CAPS Artist Interview – Lawrence Heyda

Laurence Heyda

1. How did you find out about the CAPS program?

I receive the Durham Arts Council newsletter, and I saw the opportunity of applying for the Caps program. My sister has been teaching watercolor painting in schools for years, and she encouraged me to try my hand at teaching. I’m very glad she did!

2. What inspired you to join the CAPS program?

I’ve been too shut away in my little studio. I barely knew any other artists in the area and whatever I’ve learned in the course of my long career has only stayed tucked away with me. I felt that it was time to share the knowledge I’ve gathered over the past 50 years with some eager young artists who might benefit from my experience.

3. What have you enjoyed most about CAPS so far?

The kids! They are fresh, inquisitive and inherently CREATIVE! It’s a joy to see their faces light up with the zeal of bringing a sculpture to life in their little hands. I really wasn’t sure what chemistry would develop between me and the students, but it seems that they like learning from me (even if I have to shout), and I certainly enjoy sharing my techniques with them. I found the students in both the third grade and the 7th grade classes very eager to grasp new skills and develop their own creations with them.

4. Can you tell us about the project you facilitated with Veterans at the National Veterans Creative Arts Festival in October?

The veterans are a very special group of men and women. They have seen things and experienced things that the rest of us haven’t. Artistic expression is one means many have found to deal with their own experiences and to make something fresh, new and vital as a declaration of their positive approach to life. I was personally inspired to meet so many men and women at the workshop who were true individuals, who impressed on me a sense of rugged independence in their attitude toward life. A number of the veterans wore Native American decorations on their person, or displayed tattoos expressing their devotion to God and a lifestyle of freedom from conformity. My class was focused on giving them the pleasure of creating a head in polymer clay, which could be baked and hardened by the end of the workshop. I spent over a week beforehand making a multicolored base for each of the veterans engraved with the name of the National Veterans Arts Festival. Their finished sculptures were inserted into the base so they could take them home to display them and remember the festival. It was amazing to witness the broad range of pieces that evolved during that class- everything from an American eagle (highly detailed) to serious portraits, a miniature motorcycle and a Florida flamingo.


5. Tell us a little about your background -how did you get involved in sculpture, miniatures, and working on movies?

I was always drawing, even as a child. During college I made extra money doing charcoal portraits in the sorority houses. The University of Illinois had a good art department. Though I majored in Painting, sculpture seemed to come easily to me and after I graduated I found work at Movieland Wax Museum in Buena Park, CA. They had me making wax statues of Lorne Green, George C. Scott, Johnny Cash and many other heroes of the American screen. Figurine companies like the Franklin Mint, Chilmark Pewter and the Noble Collection hired me to do miniatures of John Wayne, numerous Civil War heroes, baseball players and Lord of the rings characters. It was an enjoyable ride. A friend of mine was making dummies for the movies, and he asked me to make the heads. I would make a mold of some actor’s face to create a mask for a stunt man, or a rubber head to be used on a dummy that fell out of a window or got bashed by a car. They sent me to NY to the hotel room of Wesley Snipes to make a mold of his face for a movie called Money Train. Or I was flown by seaplane to an island off Vancouver to photograph and copy the lead dog in Far From Home. But the best opportunity that came along was a request from the Reagan Library to supply a bronze bust of the president. I was able to photograph Mr. Reagan in his offices in Century City, CA, and, later, to present the first finished casting to Mrs. Reagan. She commented that it was the best likeness ever done of her husband.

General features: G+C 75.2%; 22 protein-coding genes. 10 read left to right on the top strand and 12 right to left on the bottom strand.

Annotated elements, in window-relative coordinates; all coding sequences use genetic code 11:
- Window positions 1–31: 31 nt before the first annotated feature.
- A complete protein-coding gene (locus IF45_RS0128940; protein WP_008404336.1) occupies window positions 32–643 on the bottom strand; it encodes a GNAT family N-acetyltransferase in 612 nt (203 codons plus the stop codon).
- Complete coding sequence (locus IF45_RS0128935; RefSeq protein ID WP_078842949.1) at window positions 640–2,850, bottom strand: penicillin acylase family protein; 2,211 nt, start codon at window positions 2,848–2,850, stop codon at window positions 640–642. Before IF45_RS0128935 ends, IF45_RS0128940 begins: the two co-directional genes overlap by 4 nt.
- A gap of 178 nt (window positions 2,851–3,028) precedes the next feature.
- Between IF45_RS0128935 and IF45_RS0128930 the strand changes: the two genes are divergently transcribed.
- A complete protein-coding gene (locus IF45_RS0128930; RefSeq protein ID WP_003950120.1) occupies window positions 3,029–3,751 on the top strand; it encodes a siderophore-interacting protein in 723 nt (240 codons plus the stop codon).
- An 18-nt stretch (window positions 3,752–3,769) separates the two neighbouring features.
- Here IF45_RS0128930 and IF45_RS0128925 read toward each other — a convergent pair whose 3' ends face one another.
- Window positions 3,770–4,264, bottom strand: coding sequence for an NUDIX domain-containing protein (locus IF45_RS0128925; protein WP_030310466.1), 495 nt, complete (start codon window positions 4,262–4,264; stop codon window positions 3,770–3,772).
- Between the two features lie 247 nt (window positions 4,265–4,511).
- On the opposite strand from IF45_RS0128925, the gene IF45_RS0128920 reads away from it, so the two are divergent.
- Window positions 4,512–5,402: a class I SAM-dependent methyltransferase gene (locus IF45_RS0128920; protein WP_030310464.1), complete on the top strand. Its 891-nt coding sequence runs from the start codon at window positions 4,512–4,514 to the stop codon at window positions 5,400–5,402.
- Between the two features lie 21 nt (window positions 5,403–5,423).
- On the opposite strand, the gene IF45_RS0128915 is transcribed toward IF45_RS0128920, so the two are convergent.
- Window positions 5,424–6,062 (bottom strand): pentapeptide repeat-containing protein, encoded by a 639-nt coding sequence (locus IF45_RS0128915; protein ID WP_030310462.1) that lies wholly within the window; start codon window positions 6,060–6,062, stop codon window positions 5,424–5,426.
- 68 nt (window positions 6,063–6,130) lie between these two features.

Religious figures have also been a focus for me, and there are churches and temples in the far corners of the world with statues from our studio. One church in Greensboro recently hired me to make a large crucifix. They were pleased with this sculpture and have now asked me to make a copy of a large 15th century religious painting to grace their alter. So now, 46 years after I graduated in Painting, I will again be applying brush to canvas (a big canvas) to copy Rogier Van Der Weyden’s Descent from the Cross.


6. What is one piece of advice you’d give young people wanting to make a career in the arts?

There has been a renaissance in teaching art as it was taught in the European academies of the 18th and 19th centuries. More and more schools are popping up which are dedicated to training students in the fine art of realistic painting and sculpture. I wish I had had the opportunity to attend a school like these. So I would strongly recommend any young student who seriously wants to be an artist to find a school like this, that has a rigorous curriculum in drawing, anatomy, classical painting and modeling. Other schools will teach creativity first and foremost, but I believe it is better to obtain a thorough working knowledge of the venerable craft of a painting and sculpture before indulging in wild creativity. Even Picasso was a trained realist before he evolved into the abstract genius he became. A good artist or a good musician must first build a solid foundation in the language of his art- then he or she can expand on this with that creative zeal which is in his nature.